Current Directions in Psychological Science, vol. 16, issue 2 (2007) pp. 55-59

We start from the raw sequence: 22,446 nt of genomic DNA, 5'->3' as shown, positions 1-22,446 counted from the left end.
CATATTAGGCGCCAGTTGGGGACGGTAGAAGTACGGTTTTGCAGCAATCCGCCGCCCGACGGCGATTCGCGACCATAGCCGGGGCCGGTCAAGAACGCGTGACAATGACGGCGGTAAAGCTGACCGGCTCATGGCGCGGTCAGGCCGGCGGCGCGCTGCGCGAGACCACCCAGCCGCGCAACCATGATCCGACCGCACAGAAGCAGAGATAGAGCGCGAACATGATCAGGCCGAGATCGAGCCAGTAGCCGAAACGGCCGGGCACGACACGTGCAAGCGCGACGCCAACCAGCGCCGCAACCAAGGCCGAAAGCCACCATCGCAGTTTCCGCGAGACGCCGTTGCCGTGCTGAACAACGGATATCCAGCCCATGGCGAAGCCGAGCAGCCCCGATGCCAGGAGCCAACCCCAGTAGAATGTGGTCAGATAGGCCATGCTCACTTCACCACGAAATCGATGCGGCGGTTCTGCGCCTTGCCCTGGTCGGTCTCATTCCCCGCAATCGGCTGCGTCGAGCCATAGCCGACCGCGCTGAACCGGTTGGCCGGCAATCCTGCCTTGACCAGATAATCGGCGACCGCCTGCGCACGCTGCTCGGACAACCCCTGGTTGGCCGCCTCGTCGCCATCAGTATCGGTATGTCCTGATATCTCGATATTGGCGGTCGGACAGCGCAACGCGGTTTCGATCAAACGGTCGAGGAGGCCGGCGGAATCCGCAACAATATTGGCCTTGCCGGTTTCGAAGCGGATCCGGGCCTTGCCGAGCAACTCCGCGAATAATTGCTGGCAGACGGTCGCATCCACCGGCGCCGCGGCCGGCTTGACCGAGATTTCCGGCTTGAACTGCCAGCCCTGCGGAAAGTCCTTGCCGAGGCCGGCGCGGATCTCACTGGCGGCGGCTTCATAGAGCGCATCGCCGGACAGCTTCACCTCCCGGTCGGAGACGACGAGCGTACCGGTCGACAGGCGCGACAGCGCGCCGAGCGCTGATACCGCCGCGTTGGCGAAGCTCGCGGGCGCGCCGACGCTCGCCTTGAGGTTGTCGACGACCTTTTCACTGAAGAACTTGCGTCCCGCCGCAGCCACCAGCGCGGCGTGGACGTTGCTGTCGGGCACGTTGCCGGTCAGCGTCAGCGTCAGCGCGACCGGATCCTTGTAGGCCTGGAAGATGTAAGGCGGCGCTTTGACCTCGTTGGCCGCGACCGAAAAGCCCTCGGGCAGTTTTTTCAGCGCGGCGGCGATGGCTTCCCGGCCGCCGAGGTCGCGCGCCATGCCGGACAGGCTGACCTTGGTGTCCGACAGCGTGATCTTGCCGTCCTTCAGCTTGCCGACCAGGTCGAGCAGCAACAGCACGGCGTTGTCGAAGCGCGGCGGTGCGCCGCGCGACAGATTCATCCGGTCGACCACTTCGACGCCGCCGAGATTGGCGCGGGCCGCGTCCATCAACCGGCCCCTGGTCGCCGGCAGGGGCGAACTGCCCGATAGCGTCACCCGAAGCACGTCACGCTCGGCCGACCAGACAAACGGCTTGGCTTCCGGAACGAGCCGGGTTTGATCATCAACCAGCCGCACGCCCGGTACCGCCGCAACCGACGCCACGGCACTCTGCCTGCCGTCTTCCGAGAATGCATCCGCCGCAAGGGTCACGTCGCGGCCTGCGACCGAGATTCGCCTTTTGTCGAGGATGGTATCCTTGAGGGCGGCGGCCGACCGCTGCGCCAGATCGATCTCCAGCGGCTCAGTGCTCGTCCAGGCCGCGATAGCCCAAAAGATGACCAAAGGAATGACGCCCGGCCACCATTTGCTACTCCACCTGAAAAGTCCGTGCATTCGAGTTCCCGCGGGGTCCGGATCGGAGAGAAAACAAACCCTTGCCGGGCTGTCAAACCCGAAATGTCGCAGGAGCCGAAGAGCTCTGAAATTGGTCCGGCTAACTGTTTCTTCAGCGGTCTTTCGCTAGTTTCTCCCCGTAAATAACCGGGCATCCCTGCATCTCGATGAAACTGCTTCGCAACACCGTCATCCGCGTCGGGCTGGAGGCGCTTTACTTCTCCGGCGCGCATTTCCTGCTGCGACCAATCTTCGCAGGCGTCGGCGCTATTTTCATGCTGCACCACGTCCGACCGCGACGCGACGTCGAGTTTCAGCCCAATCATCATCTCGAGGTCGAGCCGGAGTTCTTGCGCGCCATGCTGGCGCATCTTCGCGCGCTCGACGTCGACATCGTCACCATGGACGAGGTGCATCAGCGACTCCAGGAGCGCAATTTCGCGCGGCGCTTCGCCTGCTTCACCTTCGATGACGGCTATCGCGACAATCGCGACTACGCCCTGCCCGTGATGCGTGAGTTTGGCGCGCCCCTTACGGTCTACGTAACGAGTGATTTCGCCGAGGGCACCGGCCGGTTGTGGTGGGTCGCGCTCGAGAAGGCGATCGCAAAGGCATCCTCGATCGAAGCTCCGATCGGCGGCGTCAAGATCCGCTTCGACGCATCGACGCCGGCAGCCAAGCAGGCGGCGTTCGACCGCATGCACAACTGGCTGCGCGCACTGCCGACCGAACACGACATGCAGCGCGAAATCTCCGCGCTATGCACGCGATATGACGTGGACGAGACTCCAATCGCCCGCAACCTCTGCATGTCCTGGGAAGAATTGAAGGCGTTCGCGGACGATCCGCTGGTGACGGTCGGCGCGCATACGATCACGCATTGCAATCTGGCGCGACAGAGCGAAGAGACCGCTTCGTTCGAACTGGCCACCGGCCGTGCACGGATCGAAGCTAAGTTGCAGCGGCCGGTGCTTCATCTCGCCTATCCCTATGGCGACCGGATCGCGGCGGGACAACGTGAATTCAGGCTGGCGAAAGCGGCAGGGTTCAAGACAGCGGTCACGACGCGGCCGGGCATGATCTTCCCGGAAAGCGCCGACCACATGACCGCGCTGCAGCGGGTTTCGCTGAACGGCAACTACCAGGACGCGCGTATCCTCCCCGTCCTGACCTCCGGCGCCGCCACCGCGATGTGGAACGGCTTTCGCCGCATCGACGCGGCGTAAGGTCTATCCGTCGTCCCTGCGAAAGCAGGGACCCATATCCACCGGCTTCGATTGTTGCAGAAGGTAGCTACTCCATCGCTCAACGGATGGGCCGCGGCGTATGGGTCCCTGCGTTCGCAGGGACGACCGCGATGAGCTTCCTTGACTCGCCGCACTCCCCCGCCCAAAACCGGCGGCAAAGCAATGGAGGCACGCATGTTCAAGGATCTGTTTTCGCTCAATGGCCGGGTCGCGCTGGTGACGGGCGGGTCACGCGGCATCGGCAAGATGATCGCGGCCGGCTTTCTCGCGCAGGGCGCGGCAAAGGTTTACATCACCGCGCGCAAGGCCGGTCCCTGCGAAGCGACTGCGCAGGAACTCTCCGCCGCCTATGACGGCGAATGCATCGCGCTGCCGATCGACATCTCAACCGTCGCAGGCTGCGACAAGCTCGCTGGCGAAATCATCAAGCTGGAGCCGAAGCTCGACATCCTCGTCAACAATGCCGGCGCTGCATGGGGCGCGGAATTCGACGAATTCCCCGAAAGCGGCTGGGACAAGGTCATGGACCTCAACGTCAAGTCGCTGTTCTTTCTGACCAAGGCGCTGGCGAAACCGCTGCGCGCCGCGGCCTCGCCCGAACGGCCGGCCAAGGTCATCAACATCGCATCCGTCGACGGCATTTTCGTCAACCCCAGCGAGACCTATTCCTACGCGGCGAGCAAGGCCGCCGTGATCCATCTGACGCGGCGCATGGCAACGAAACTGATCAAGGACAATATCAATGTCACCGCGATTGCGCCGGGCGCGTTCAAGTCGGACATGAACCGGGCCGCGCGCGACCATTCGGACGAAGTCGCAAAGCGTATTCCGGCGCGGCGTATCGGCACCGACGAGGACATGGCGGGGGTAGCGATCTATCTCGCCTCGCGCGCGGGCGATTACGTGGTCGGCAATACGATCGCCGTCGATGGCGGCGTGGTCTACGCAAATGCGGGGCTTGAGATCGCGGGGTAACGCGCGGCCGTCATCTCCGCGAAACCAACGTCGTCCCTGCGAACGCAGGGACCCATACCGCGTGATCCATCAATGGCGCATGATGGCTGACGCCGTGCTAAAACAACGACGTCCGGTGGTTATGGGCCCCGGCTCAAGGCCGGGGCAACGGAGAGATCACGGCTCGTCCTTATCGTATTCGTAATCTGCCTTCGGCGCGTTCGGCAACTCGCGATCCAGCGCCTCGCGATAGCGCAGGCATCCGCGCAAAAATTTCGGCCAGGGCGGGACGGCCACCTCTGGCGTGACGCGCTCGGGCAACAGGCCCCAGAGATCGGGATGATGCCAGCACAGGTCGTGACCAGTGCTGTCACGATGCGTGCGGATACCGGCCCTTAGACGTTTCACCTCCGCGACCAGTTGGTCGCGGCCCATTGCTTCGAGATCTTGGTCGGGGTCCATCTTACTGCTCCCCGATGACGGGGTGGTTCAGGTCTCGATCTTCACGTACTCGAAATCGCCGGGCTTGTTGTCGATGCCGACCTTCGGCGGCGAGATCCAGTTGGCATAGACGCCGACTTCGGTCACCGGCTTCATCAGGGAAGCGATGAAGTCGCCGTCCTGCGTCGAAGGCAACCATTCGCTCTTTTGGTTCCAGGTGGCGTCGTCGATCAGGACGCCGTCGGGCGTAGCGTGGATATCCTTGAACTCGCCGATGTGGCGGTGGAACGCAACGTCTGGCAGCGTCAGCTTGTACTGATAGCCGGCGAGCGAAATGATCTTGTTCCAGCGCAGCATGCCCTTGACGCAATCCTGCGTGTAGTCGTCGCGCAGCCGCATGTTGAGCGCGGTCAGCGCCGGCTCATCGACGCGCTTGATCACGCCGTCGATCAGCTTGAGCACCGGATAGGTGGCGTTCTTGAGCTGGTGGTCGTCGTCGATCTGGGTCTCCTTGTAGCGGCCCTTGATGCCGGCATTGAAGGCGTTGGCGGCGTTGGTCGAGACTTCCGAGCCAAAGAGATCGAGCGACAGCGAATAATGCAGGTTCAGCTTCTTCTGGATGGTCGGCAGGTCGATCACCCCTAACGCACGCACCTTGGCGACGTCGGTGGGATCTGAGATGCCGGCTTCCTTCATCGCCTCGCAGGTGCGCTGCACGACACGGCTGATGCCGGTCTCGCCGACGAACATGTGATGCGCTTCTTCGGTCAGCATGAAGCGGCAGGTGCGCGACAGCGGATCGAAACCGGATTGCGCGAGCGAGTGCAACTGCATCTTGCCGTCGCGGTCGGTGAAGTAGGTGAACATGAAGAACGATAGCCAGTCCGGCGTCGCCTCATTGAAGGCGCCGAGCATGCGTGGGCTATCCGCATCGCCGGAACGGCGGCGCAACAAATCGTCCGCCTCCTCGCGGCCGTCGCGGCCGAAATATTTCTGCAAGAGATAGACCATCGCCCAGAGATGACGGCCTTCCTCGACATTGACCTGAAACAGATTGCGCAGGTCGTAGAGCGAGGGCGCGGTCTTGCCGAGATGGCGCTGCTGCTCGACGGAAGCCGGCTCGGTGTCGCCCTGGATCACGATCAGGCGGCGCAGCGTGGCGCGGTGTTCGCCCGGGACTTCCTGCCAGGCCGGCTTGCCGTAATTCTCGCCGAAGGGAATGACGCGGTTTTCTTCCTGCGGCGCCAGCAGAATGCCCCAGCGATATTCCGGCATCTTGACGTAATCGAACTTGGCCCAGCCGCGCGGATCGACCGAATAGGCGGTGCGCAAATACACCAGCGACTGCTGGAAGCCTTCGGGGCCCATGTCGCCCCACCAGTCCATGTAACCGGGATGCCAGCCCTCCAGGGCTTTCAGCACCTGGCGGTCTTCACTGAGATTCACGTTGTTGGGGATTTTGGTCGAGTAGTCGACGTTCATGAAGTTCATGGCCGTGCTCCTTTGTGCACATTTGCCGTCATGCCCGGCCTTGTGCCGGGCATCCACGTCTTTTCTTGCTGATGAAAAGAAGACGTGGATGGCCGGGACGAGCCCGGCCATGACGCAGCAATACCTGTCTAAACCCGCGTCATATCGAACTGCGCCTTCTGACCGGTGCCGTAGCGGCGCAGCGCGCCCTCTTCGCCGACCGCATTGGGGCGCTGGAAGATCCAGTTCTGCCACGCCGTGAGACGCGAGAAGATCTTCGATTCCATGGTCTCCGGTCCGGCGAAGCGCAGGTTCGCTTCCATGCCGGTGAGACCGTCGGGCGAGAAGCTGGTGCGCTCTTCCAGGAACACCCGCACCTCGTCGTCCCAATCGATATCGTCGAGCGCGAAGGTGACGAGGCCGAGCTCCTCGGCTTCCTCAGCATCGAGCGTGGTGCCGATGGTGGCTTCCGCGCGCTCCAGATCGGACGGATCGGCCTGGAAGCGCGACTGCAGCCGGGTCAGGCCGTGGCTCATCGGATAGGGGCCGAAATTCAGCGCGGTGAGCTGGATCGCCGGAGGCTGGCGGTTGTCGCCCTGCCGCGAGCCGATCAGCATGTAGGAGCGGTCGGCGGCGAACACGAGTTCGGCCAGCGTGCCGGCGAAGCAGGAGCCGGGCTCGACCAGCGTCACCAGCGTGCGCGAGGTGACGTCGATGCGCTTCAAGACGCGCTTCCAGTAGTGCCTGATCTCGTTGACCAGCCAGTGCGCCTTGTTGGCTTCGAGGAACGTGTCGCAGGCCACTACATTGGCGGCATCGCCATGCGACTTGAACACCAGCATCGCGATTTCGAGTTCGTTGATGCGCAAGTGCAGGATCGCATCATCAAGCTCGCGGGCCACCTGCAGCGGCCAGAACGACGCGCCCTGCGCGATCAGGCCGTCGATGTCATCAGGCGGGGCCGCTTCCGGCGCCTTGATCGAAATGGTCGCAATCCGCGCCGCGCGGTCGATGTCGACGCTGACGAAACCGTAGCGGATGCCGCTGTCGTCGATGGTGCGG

Trying to understand why adolescents and young adults take more risks than younger or older individuals do has challenged psychologists for decades. Adolescents' inclination to engage in risky behavior does not appear to be due to irrationality, delusions of invulnerability, or ignorance. This paper presents a perspective on adolescent risk taking grounded in developmental neuroscience. According to this view, the temporal gap between puberty, which impels adolescents toward thrill seeking, and the slow maturation of the cognitive-control system, which regulates these impulses, makes adolescence a time of heightened vulnerability for risky behavior. This view of adolescent risk taking helps to explain why educational interventions designed to change adolescents' knowledge, beliefs, or attitudes have been largely ineffective, and suggests that changing the contexts in which risky behavior occurs may be more successful than changing the way adolescents think about risk.
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